Sailing into stores in 1993, Skull Eye’s Schooner is the largest ship released by the Lego Group in their classic Lego pirates theme, and one of their most iconic pirate ships of all time. With its black and white sails featuring a massive jolly roger, the scallywags crewing this ship clearly weren’t afraid to advertise their intentions!
One of the most impressive elements of this kit is that the deck cannons can be easily rotated and moved to either side of the ship without taking them out. If the real pirates had this kind of tech, it’s safe to say history would have played out a lot differently!
Remembered as one of the all-time best classic Lego sets of the 90s, Skull’s Eye Schooner is dripping with character from prow to stern, and has a great variety of memorable minifigs – including the iconic Captain Roger (Redbeard).
Set Number: 6597-1
Number of Pieces: 894
Minifigs: Yes (12)
Current New Value: $553
Current Used Value: $173
The perfect accompaniment to the Space Shuttle Launch Lego set, 1994’s Century Skyway is a great example of just how much detail you can accomplish with simple bricks.
From the large airplane to the pint-sized forklift, every inclusion feels purposeful and, needless to say, provides plenty of fun play opportunities for kids. And adults. Legos are for everyone!
While the airport structure itself is impressive, it’s the plane that really steals the show. Measuring only four studs across, the plane has great functionality – being able to store four minifigs and their luggage without needing to be disassembled. Extra details like the working garage and helicopter cargo doors add even more interactivity to this already great value set.
Set Number: 8485-1
Number of Pieces: 1079
Current New Value: $720
Current Used Value: $192
The Lego Group has always seen its brand as not just a mere toy, but also as a great tool to educate and encourage creativity. This point is perhaps best illustrated by the early Technic collection aimed at older kids, allowing them to use Legos to create moving vehicles (or creatures) with rudimentary robotics. Other companies have since created product lines with similar ideas, but no one does it like Lego.
Aside from the parts and instructions needed to build either a helicopter, hovercraft, or menacing robotic T-Rex (very reminiscent of Transformers Beast Wars), Control Centre II featured three electric motors and a control pad that allowed you to program movements, bringing the toy to life.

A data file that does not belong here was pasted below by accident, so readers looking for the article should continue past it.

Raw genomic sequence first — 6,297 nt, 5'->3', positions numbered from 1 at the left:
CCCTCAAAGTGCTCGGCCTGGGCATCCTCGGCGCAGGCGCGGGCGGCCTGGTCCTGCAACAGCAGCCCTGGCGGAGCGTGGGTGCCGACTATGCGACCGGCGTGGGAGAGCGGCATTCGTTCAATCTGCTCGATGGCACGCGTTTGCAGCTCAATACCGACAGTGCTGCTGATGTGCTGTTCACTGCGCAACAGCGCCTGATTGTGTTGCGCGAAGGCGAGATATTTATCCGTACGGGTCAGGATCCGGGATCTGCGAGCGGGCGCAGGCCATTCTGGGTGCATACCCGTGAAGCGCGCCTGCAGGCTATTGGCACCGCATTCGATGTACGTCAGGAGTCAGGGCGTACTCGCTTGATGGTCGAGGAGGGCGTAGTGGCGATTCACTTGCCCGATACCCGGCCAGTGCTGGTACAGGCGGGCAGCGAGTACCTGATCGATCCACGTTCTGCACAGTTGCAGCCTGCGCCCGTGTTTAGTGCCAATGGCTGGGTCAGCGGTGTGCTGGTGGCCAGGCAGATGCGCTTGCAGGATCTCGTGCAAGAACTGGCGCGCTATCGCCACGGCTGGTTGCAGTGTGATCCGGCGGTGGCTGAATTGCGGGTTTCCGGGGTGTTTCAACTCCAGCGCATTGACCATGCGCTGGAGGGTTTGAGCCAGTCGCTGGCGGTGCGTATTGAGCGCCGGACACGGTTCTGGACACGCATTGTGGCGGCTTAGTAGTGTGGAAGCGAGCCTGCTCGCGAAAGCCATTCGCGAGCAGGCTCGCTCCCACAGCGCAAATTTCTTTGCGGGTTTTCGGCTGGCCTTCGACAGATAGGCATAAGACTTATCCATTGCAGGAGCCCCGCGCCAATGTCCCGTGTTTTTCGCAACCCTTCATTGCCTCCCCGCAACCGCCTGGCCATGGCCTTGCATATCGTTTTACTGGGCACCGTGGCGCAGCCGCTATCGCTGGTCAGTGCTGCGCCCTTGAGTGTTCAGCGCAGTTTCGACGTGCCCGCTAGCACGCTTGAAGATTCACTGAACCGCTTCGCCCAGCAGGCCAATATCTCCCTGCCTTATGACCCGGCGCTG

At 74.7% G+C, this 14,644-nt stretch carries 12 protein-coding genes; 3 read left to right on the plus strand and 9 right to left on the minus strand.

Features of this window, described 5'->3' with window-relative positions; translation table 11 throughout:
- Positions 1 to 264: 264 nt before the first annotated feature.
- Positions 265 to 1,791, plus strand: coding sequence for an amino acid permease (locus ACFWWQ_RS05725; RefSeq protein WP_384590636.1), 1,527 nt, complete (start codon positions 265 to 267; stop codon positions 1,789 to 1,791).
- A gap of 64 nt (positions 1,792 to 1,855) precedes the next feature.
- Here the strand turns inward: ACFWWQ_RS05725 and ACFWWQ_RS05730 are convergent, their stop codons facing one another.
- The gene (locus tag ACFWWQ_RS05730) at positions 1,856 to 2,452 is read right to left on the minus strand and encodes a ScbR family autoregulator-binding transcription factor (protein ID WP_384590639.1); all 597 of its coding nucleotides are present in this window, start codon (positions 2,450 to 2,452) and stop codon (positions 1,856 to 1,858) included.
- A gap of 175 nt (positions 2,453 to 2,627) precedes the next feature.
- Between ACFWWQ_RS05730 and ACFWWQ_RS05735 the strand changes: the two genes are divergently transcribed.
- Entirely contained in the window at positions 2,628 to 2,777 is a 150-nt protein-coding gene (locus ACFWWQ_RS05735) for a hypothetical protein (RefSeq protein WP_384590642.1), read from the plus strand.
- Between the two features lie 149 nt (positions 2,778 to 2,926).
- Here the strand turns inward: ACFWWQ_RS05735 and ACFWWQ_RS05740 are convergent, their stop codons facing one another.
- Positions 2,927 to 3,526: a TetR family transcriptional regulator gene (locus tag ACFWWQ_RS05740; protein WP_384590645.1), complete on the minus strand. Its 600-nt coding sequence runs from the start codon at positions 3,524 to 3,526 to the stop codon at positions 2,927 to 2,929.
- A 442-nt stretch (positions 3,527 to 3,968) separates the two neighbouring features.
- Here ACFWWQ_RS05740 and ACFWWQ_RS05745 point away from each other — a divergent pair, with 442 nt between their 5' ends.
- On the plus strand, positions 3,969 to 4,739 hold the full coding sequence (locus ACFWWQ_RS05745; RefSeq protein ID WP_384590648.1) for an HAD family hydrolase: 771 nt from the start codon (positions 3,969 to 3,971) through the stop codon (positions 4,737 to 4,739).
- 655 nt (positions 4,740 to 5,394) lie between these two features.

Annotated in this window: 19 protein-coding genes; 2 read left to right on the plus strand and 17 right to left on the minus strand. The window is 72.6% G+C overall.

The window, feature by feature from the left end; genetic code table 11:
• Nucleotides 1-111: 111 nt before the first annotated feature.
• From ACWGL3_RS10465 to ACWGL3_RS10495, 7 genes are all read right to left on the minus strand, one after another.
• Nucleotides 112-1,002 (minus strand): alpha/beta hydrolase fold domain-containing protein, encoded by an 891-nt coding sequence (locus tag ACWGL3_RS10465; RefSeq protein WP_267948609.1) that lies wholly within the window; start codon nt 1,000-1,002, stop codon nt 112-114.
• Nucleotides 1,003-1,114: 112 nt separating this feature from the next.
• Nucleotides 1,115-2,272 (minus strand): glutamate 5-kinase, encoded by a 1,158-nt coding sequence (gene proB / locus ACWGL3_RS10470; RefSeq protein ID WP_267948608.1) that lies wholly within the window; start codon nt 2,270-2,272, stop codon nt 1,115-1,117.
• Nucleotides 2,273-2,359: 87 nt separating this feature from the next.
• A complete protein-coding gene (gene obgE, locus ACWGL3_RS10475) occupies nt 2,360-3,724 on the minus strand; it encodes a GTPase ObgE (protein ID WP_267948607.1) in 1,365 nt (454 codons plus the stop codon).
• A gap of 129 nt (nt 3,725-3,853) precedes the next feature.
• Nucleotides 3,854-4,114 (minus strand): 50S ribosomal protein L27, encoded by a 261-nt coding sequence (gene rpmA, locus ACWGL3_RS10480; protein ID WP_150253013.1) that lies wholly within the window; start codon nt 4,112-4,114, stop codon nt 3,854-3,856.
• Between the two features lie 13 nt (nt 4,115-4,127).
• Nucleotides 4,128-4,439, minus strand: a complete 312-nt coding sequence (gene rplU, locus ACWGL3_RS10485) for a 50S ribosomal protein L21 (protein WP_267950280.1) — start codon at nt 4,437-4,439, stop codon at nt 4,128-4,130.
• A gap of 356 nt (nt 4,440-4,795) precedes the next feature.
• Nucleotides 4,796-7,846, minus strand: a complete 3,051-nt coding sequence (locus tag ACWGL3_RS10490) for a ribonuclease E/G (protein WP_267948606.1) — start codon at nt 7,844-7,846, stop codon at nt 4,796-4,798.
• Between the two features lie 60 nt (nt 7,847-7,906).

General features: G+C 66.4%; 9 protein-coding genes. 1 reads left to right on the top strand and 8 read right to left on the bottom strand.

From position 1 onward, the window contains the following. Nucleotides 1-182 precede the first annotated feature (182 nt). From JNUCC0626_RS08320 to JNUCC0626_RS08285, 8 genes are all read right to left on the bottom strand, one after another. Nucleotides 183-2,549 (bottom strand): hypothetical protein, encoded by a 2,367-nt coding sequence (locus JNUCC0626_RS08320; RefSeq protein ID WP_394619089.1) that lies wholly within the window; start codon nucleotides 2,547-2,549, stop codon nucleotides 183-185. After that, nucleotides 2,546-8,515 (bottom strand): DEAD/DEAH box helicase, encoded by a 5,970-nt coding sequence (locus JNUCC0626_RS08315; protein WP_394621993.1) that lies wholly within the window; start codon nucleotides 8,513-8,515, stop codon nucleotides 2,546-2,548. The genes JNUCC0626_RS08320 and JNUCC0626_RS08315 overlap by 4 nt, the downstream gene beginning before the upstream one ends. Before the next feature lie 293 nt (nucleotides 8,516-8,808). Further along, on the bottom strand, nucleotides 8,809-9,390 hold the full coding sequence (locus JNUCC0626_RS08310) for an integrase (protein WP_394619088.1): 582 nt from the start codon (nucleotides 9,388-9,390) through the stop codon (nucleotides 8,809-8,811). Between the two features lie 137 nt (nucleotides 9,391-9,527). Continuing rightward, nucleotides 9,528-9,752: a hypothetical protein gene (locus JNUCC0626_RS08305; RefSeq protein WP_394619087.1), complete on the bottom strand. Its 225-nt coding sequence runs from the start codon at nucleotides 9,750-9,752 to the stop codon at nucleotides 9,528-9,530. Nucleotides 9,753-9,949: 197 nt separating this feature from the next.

While bulkier and not as advanced as the later Mindstorms sets, Control Centre II was very impressive for its time. This is definitely one Lego collection that needs a re-release!
Now if only Lego would produce it.
Set Number: 6769-1
Number of Pieces: 687
Minifigs: Yes (10)
Current New Value: $841
Current Used Value: $232
Outlaws, beware – the cavalry has arrived, and they’ve got the ultimate Lego fort!
Part of the Western theme, this 1990s Lego set is unique for its log cabin walls and bricks. While not as grandiose as some of the castle sets, Fort Legoredo feels authentic to the time period it’s emulating, and it also comes with plenty of minifigs to fight over it.
This set has all kinds of neat details, from the trapdoor to the small chimney and bull horns on the roof. Compared to the other Western sets (outlaw hideouts and Wild West towns), this set is the most distinctive and a must-buy for anyone who wants to complete the theme.
Set Number: 6558-1
Number of Pieces: 185
Minifigs: Yes (3)
Current New Value: $140
Current Used Value: $44
Why is it that deep sea treasure is always guarded by ravenous sharks? Are they hoarders?
This nostalgic 90s Lego set gives off some strong Jaws vibes with the small boat, harpoon gun, diving cage, and, of course, the three terrifying shark figures.
The stone ruins and sword + gem-filled treasure chest are a nice touch, almost like the divers are exploring one of the earlier castle sets that have somehow sunk underwater. Hidden handles and cleverly positioned seaweed make it easy to keep the figures in mid-air, giving the impression they’re actually swimming underwater.
Set Number: 6093-1
Number of Pieces: 694
Minifigs: Yes (9)
Current New Value: $635
Current Used Value: $175
Long before Ninjago, Samurai-era Japan was already getting the Lego treatment with kits like 1998’s fantastic Ninja Fortress.
This set is a real behemoth, coming in at almost two feet tall and packed with detail from top to bottom! As you might expect from a ninja hideout, there are plenty of traps and pointy objects all over, not to mention a little jail to keep unlucky samurai. The fortress also has interlocking sections, so it can be easily mixed and matched to suit your style.